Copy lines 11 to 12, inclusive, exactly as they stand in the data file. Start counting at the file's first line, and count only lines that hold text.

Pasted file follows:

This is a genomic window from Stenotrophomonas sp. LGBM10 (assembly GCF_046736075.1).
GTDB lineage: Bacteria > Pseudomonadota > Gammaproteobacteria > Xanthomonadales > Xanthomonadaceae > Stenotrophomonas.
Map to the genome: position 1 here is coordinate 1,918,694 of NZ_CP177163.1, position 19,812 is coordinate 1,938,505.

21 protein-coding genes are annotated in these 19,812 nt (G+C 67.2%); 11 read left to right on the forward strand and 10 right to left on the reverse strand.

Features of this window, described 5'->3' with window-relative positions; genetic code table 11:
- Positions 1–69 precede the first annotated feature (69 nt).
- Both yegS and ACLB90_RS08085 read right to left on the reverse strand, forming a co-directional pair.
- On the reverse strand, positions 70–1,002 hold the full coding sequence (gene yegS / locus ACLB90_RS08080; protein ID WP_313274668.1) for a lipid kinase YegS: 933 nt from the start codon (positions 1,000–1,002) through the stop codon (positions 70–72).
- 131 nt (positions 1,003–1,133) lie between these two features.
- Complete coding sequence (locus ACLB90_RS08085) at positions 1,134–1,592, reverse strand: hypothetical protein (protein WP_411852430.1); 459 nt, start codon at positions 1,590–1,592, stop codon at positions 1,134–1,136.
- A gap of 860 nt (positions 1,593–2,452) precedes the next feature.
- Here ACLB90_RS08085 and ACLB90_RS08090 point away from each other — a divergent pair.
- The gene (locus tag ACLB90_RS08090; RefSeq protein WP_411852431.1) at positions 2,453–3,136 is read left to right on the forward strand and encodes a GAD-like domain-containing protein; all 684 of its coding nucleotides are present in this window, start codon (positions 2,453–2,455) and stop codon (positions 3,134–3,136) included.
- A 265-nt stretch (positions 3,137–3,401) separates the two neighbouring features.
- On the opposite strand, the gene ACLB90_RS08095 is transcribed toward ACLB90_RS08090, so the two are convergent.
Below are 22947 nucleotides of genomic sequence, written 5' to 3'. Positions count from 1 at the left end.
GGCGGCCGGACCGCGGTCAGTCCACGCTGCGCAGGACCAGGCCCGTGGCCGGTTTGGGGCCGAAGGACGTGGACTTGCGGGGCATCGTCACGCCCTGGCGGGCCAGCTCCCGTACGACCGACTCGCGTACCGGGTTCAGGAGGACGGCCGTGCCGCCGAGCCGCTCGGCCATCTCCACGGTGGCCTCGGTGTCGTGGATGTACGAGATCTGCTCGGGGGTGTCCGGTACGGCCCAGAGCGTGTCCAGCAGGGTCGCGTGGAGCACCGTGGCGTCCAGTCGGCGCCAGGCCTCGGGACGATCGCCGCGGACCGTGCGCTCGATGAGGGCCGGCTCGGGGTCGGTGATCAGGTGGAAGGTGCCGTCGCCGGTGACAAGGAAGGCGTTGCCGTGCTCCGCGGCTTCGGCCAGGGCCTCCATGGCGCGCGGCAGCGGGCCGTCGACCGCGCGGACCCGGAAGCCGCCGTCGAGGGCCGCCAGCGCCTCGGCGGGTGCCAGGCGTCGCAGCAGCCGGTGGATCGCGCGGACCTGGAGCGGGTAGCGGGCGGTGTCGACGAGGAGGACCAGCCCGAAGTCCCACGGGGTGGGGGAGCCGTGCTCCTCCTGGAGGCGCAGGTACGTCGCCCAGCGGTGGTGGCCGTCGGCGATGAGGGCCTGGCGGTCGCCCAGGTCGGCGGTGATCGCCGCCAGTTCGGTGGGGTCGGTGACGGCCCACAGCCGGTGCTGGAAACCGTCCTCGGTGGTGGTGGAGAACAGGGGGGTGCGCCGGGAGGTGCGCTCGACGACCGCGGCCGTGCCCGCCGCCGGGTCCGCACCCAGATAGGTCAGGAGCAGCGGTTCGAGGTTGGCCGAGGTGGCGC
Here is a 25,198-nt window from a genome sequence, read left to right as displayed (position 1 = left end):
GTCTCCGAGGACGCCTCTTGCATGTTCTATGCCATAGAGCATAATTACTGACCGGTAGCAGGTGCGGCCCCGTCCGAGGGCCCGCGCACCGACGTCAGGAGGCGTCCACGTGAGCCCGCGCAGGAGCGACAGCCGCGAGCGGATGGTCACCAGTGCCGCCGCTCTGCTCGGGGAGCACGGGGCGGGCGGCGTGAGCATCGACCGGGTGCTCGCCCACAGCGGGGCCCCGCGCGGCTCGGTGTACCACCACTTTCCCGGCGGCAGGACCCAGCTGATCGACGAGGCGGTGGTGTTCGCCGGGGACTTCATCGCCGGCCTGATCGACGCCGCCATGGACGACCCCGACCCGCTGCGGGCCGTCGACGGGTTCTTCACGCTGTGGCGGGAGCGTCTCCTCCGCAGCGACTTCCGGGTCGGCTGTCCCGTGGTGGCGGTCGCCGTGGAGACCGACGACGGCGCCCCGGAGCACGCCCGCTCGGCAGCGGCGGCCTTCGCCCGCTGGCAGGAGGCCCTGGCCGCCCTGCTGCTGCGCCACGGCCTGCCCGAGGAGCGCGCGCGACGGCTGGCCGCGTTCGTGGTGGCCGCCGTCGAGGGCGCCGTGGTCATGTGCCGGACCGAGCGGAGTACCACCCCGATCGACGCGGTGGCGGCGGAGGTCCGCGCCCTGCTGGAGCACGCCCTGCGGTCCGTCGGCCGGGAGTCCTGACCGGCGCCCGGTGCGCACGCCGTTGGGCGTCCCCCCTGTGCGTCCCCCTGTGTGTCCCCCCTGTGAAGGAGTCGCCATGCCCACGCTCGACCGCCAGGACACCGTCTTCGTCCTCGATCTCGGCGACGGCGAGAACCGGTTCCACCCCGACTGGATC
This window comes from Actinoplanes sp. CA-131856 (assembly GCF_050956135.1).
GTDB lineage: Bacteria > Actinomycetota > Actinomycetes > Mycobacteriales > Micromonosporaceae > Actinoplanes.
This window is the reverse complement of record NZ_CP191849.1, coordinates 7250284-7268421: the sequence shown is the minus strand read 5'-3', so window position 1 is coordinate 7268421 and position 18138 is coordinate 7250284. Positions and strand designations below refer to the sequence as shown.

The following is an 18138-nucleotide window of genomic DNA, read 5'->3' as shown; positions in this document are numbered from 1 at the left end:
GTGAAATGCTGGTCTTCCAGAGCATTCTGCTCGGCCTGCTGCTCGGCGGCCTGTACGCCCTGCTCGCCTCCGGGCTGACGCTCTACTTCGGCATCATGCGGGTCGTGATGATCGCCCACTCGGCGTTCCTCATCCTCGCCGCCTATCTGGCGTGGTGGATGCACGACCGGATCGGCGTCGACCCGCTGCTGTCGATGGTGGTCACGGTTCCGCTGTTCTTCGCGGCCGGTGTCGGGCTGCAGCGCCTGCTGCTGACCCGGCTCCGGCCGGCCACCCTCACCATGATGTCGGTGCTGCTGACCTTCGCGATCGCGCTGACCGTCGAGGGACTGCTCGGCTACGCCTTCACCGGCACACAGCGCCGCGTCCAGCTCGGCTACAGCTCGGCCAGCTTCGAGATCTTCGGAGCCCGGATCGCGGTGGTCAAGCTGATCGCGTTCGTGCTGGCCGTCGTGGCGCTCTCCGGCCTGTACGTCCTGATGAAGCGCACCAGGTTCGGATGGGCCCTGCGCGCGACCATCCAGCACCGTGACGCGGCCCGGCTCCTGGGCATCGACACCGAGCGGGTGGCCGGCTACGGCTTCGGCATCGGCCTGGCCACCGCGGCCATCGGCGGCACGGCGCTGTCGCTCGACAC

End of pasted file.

- A gap of 860 nt (positions 1,593–2,452) precedes the next feature.
- Here ACLB90_RS08085 and ACLB90_RS08090 point away from each other — a divergent pair.